Commentary on Political Economy

Friday, 9 October 2020


Evergrande’s $21 Billion Sales Blitz Fails to Impress

Updated on 
  • Developer cuts prices, warns of bonus cuts if targets missed
  • Firm is under regulatory, investor pressure to reduce debt
The China Evergrande Centre.
The China Evergrande Centre. Photographer: Chan Long Hei/Bloomberg

China Evergrande Group pulled out all the stops to boost sales during the nation’s Golden Week holiday, slashing apartment prices by as much as a third and pressuring staff at even its electric vehicles unit to sell homes or face salary cuts.

Under pressure to curb leverage, the junk-rated developer seized the eight-day stretch popular with home buyers to press its entire workforce into the sales effort. Evergrande said Friday that it achieved contracted property sales of 142 billion yuan ($21 billion) from Sept. 1 to Oct. 8, about 71% of its two-month target, though average prices dropped to a four-year low.

The sales bonanza failed to impress investors worried that the world’s most indebted developer is squeezing margins to get cash through the door. It last month dodged a liquidity crunch by persuading creditors to waive their right to force a $13 billion repayment that would have strained its balance sheet and announced plans to list two units. However, the Shenzhen-based company isn’t out of the woods: It has $120 billion of debt to service, with at least $5.8 billion due in the next two months.

“October historically tends to be a better month for property sales, but if you look on the national level I wouldn’t say property sales are very strong,” Hao Hong, chief strategist for Bocom International in Hong Kong, said in a Bloomberg Television interview. The company is “kicking the can down the road.”

Evergrande’s sales figures translate into average selling prices of 8,627 yuan per square meter during the period, 11% lower than the level in August.

Shares in Hong Kong fell 3.2% to HK$19.6, snapping five days of gains.

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The developer knows it needs to hurry. It’s offering its steepest discount ever of as much as 30%, with an additional 7% off for lump sum cash payments at some projects. It plastered billboards along highways and even on hospitals in Xinjiang, and has warned of pay cuts if sales targets are missed, according to workers interviewed by Bloomberg.

Evergrande could sustain its price cuts throughout the year and squeeze gross margins to 24% compared with the consensus forecast of 27%, according to Bloomberg Intelligence analysts Kristy Hung and Patrick Wong.

The heavy discounts worked in some cities.

One suburban project sold 50 million yuan of apartments during the first five days of Golden Week, twice the amount of a usual week, according to a sales manager who asked not to be named because he isn’t authorized to speak publicly. Average discounts have reached about 32% during the holiday, the manager said.

“Evergrande is a big brand,” said Wang, who bought an apartment with her husband and 16-year-old son and asked to be identified only by her last name. She brushed aside concerns about the company’s debt load.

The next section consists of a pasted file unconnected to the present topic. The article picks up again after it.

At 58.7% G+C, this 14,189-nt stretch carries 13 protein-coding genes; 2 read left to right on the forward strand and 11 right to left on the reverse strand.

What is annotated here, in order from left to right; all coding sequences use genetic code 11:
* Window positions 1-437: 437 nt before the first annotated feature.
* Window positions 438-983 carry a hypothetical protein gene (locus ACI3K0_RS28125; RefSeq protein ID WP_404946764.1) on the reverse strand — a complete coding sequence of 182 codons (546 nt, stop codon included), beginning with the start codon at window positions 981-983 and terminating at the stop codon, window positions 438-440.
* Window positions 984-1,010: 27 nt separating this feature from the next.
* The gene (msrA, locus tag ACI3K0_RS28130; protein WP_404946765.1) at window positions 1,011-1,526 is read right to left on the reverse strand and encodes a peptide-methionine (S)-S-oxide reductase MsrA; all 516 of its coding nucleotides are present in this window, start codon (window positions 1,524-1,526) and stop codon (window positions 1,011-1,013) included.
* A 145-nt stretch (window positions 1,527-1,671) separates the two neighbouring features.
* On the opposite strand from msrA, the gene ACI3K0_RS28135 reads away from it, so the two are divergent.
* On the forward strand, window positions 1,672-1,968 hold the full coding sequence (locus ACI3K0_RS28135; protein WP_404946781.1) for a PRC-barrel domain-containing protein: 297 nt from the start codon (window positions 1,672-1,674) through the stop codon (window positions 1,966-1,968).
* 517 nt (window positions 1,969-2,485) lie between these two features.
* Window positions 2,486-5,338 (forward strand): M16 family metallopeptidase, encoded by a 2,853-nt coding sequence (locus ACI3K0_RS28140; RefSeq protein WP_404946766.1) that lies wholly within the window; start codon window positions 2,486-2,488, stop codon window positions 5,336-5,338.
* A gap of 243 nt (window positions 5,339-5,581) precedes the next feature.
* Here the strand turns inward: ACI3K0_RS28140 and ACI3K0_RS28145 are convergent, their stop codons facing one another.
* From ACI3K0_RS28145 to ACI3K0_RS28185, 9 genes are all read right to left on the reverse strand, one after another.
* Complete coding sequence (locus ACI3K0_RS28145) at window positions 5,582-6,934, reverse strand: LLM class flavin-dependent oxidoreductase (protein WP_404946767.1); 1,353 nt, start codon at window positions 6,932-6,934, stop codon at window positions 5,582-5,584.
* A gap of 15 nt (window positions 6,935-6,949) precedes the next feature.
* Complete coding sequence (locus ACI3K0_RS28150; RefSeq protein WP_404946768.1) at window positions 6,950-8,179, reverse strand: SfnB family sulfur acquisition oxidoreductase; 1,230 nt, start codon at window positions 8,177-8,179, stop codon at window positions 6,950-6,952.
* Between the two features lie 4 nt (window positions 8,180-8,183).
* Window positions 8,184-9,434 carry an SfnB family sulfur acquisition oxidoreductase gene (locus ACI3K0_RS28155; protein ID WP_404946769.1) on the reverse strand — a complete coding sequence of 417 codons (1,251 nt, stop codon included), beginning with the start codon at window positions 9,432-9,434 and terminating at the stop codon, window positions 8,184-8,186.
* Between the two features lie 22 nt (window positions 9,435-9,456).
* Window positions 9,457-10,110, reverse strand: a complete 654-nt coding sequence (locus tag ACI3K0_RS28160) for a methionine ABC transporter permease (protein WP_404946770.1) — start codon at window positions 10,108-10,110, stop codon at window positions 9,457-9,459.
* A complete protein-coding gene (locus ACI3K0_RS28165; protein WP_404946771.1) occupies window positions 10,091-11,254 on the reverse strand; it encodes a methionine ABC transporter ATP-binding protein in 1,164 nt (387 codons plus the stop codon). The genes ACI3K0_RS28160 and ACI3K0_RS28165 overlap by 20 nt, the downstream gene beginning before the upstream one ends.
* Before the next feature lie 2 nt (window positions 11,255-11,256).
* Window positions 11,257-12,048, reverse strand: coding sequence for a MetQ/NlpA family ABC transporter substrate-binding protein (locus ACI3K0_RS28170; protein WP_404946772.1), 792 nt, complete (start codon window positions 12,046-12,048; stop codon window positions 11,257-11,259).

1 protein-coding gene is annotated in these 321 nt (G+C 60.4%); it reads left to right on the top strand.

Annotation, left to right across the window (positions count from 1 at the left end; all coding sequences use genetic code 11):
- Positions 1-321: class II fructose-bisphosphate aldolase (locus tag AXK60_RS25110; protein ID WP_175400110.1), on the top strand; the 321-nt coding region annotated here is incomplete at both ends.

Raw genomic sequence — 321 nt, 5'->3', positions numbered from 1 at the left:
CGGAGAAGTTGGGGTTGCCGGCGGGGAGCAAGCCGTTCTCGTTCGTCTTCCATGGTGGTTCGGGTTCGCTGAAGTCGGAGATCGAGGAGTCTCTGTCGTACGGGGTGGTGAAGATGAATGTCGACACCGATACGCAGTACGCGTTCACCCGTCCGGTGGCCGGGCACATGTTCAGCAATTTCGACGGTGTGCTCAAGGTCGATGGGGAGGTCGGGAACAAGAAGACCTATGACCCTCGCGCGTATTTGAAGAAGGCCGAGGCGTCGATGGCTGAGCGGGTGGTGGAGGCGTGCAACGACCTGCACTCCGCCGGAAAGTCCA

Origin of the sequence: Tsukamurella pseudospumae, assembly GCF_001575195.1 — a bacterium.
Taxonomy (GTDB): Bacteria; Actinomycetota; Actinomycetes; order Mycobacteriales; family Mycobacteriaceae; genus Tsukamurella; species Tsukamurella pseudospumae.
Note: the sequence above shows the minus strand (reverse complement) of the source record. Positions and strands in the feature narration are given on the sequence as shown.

Buyer Concerns

Yet for others, the sales promotions seem concerning. After looking at 3D mock ups of the “Life in Venice” project, 28-year-old technology worker Han decided against buying, even though the unit’s ocean views matched the first-time buyer’s dream residence.

“First they said 10% off, later it became 30% off,” said Han, who checked out the project about an hour’s drive from Shanghai. “It just feels a bit like a hoax. If things are normal, it can’t come with such a big discount.”

Evergrande didn’t immediately respond to emailed requests for comment on the sales campaign.

Han’s skepticism underscores concerns that the company’s financial health remains precarious even after it avoided a liquidity crunch that had threatened to roil the nation’s $50 trillion financial system.

The pandemic has caused job losses, which will sap home sales momentum, said Bocom International’s Hong. “The intention to curb property speculation is very strong.”

Evergrande’s apartment prices have been falling in some cities. Prospective shoppers in some first- and second-tier cities said prices of the projects they’ve been looking at have declined as much as 15% in recent months. Units at the ready-to-move-in Evergrande Shanghai project are about 12% cheaper compared with the start of the year.

Sales Army

For Evergrande employees, the holiday sales blitz has been a strain. Dubbed the “All Employee Promotion,” the company turned its entire 130,000-strong workforce into a temporary sales army, including those working in the auto and finance units.

Cathy, who requested to be identified only by her first name because she isn’t authorized to speak, said she has been working non-stop. Part of the electric vehicle unit, she and her team were told to sell at least three apartments before the promotion ends, but three days before the deadline had failed to close a deal. Another EV unit staff member said he faced a bonus cut if he couldn’t meet his target.

Hu, another worker with no experience in property sales, said she could only ask friends and relatives. Evergrande allows staff to promote sales through its app in exchange for a bonus of at least 1% of the full price.

After visiting the “Life in Venice” project, Han has been bombarded with phone calls urging him to make a decision because the discount will expire in a few days. He remained wary.

“The company has loads of debt, if it can’t finish construction due to liquidity stress, I would lose the property and my life savings,” Han said.

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